Now with Dr. Coburn, it’s easy. He has, no doubt, gotten updates on how the Obama campaign used Big Data in the last election and no doubt it has scared him excrementalist. He has a basic understanding of science, after all. His opposition to political science research is simple: he’s afraid, for good reason, that someone will use these techniques as a way to overcome the money advantage the Pubs have at all levels, including his own. But the attack back is simple too: these techniques can be used by anyone. You are depriving your side of a potential advantage by choking off research in these areas.

But, of course, you couldn’t put it that starkly in a letter to a Senator. Or could you?

Mark March 20, 2013 at 9:30 am

This discussion points out why this funding will continue to be at risk. I enjoy the analytical posts on this blog and have learned a lot but let’s face it – you have two problems:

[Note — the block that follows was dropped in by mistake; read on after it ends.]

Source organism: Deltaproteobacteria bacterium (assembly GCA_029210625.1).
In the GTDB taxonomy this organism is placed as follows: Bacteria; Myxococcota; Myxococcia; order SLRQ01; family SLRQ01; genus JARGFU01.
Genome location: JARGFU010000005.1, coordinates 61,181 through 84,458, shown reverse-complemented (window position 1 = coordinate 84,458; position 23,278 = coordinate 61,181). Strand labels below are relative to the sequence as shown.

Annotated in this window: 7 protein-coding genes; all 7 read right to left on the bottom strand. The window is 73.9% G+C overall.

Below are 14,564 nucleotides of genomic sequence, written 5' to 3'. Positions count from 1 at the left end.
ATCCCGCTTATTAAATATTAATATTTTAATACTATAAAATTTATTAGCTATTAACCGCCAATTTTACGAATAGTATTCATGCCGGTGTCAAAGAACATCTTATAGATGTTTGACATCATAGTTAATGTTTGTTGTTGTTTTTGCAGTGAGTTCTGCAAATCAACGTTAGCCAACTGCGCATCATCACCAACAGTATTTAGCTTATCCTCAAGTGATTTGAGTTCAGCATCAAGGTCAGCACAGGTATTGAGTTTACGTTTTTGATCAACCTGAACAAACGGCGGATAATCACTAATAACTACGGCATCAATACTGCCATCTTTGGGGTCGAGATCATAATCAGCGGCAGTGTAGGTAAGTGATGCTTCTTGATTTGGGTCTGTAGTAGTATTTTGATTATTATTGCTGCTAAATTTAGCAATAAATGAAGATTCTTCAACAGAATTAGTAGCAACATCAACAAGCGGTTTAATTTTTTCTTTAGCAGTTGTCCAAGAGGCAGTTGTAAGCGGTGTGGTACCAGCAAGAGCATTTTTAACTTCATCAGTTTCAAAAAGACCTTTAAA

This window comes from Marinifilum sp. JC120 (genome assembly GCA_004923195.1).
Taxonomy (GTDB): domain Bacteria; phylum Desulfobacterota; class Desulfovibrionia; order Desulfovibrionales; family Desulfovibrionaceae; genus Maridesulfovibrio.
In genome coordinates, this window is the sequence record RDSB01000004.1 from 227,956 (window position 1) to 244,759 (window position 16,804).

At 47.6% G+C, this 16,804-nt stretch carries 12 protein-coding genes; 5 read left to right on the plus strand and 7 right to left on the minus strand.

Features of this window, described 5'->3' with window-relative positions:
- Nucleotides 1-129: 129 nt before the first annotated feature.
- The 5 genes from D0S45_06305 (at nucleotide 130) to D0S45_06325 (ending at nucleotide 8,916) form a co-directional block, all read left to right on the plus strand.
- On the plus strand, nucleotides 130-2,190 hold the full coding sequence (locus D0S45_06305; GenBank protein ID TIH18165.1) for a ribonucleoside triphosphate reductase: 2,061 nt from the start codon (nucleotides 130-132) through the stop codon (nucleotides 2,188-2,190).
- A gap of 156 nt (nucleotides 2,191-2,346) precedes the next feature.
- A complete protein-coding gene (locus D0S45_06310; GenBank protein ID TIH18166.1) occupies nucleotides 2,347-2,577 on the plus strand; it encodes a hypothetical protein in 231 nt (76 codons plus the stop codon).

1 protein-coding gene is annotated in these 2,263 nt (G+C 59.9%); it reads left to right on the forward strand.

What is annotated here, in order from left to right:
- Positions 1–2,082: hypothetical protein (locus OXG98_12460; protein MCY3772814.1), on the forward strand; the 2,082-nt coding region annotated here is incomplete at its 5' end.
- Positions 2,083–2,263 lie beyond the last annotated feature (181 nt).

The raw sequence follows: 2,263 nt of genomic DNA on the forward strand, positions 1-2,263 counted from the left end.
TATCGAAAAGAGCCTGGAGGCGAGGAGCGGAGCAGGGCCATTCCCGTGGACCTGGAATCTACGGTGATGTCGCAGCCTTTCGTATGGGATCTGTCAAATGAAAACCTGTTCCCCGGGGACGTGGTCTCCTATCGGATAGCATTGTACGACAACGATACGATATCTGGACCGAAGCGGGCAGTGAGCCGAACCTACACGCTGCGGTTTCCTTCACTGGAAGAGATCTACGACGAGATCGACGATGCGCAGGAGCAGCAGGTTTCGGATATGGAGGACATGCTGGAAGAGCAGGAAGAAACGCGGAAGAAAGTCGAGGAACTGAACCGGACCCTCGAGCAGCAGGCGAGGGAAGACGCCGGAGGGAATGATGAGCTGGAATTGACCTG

1. Most of what you do is interesting and nice to know but it is not critical from a federal funding perspective. As I said, I’d miss the research because I find it interesting but I’ve had experience having to make tough budget decisions and your stuff mostly doesn’t meet the cut.

2. Your field is a cheerleading section for the Democratic party. You don’t think that’s a problem when you need bipartisan support for your funding? C’mon you’re political scientists – I thought you would have figured this out.

Matt Jarvis March 20, 2013 at 5:40 pm

We are a punching bag for the Republican party….there’s a difference.

Tracy Lightcap March 20, 2013 at 5:47 pm

Mark,

Two things.